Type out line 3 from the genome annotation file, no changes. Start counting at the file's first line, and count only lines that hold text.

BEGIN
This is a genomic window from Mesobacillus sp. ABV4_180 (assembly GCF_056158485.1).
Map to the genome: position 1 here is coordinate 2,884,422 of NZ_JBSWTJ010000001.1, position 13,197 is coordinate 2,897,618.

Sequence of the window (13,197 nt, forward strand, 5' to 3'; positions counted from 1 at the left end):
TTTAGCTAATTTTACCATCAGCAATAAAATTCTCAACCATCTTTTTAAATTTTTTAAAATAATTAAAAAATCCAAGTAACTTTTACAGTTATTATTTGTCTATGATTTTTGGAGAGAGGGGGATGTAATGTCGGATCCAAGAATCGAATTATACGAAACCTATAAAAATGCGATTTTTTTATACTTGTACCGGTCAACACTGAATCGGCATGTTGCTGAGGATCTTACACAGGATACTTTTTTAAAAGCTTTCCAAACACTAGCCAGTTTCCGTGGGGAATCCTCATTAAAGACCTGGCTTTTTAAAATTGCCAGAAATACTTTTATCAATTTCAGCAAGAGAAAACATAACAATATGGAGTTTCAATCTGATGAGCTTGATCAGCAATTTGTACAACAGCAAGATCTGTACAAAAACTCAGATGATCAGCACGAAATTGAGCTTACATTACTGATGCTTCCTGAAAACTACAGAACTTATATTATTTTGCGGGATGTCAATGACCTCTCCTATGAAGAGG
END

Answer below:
Sequence of the window (13,197 nt, forward strand, 5' to 3'; positions counted from 1 at the left end):